There are many reasons to downsize to a smaller home. Perhaps the kids have all flown the nest, or you are moving closer to the city centre where your budget only stretches to a smaller home. Or maybe you simply believe that smaller might be better.
Whatever the reason, sorting through a lifetime’s possessions to squeeze them into a smaller home is a daunting and emotional task. The beauty of downsizing, however, is that it simplifies your lifestyle in an increasingly busy world – less maintenance, less to clean and more time on your hands. And usually a smaller mortgage, to boot.
Four years ago, Donna Donaldson downsized from a six-bedroom house to her mother’s two-bedroom cottage, while looking for a new house to buy. The process of culling her possessions led to the setting up of her decluttering and downsizing business, Organize It.
“The rule of thumb is, do I use it, do I need it, do I love it?” Donaldson advises anyone embarking on the downsizing journey. “If any item in your home doesn’t come under any of those categories, get rid of it.”
Before you start looking for your smaller home, do your homework and compare home loans using a comparison site such as RateCity. There are many competitive offers by lenders at the moment, so take your time to find the right option for you.
Once you’ve found your new home, make sure you know what you can and can’t take with you before you start culling your possessions – measure every room in your new home to assess what you have space for. Is there enough wall space for your artworks and bookshelves? Will you have to halve your book collection? Will your two-door fridge fit in the new kitchen?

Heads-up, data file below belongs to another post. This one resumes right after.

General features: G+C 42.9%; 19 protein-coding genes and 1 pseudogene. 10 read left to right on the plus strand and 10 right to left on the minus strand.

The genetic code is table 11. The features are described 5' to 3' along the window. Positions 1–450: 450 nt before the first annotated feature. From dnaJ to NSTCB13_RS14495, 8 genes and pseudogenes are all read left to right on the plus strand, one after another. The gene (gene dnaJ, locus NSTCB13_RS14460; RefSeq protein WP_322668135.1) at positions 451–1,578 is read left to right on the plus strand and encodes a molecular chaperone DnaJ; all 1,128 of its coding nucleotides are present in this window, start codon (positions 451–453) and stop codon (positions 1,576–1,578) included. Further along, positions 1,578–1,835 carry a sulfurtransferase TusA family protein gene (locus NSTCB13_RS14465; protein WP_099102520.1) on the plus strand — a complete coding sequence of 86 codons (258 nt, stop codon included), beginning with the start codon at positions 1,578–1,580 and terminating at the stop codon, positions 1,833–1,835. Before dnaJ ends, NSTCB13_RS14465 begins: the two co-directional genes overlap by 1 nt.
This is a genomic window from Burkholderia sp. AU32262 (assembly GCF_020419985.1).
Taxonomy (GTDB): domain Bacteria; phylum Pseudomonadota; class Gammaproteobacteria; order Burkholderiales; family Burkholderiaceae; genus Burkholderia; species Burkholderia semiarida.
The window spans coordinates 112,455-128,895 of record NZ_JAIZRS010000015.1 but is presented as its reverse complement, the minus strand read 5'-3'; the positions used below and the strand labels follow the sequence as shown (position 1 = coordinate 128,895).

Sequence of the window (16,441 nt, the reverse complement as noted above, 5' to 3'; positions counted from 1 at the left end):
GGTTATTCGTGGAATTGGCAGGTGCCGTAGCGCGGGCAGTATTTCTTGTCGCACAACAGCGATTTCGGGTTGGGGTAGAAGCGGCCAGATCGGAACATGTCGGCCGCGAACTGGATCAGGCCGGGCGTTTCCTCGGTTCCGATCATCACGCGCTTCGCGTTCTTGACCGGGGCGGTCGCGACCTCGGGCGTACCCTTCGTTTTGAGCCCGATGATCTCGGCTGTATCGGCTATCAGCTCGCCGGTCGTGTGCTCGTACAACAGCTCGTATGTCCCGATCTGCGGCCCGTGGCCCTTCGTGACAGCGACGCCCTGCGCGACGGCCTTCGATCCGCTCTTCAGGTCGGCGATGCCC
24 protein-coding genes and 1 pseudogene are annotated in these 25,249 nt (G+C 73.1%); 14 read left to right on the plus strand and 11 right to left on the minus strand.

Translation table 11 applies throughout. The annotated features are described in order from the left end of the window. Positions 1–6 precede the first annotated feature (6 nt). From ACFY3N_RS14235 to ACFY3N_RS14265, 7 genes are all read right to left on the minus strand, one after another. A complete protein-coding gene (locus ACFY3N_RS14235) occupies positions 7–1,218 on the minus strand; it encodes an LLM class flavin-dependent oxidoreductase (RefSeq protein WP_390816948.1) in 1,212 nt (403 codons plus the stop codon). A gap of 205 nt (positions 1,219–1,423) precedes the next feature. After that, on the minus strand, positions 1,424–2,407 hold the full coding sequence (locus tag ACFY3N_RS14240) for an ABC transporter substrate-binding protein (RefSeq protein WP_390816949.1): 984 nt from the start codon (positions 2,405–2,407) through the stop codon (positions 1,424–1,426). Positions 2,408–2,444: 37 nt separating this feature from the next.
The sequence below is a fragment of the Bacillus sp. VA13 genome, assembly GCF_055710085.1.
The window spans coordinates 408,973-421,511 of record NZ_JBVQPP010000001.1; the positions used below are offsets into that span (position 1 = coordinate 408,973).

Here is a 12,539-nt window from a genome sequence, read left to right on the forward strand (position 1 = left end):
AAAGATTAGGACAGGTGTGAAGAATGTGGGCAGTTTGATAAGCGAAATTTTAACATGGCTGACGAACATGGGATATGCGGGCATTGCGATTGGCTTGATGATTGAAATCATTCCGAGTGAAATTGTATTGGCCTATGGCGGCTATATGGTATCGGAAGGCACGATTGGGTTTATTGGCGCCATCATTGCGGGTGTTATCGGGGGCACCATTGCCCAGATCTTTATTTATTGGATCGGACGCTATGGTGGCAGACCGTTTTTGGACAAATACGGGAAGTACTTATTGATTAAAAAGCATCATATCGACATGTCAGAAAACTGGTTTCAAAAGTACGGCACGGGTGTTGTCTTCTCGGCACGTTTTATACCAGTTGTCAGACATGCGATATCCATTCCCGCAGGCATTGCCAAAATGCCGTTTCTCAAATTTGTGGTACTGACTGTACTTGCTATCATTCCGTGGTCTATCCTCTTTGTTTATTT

Plan of attack
While sorting through one room at a time makes sense, where do you start? Donaldson suggests tackling your “biggest nightmare” first. “Which room is giving you the most stress? That’s where you start,” she says.
For some people, that may be the kitchen with its many cupboards filled to the brim with food, Tupperware, kitchen utensils, cleaning products and countless other items. Conquering the hardest room first will give you the confidence to breeze through the rest of the house.
Yes, no, maybe
One of Donaldson’s tricks is to use post-it notes to mark big pieces of furniture into three possibilities – staying, going or maybe. “It makes it easier when sorting through a room,” she says.
With smaller items, divide them into separate piles – keep, throw, sell or donate to charity – as you sort through them.
If you do not have enough space in your new home for family heirlooms of sentimental value, Donaldson suggests giving to your children early or to other family members. That way you can still enjoy them when you visit.
Once you move into your new home, try to maintain the organised skills you develop during the downsizing process. Consider custom-made storage solutions to use every space effectively, beginning with “empty” space under stairs, behind doors, in corners or on walls.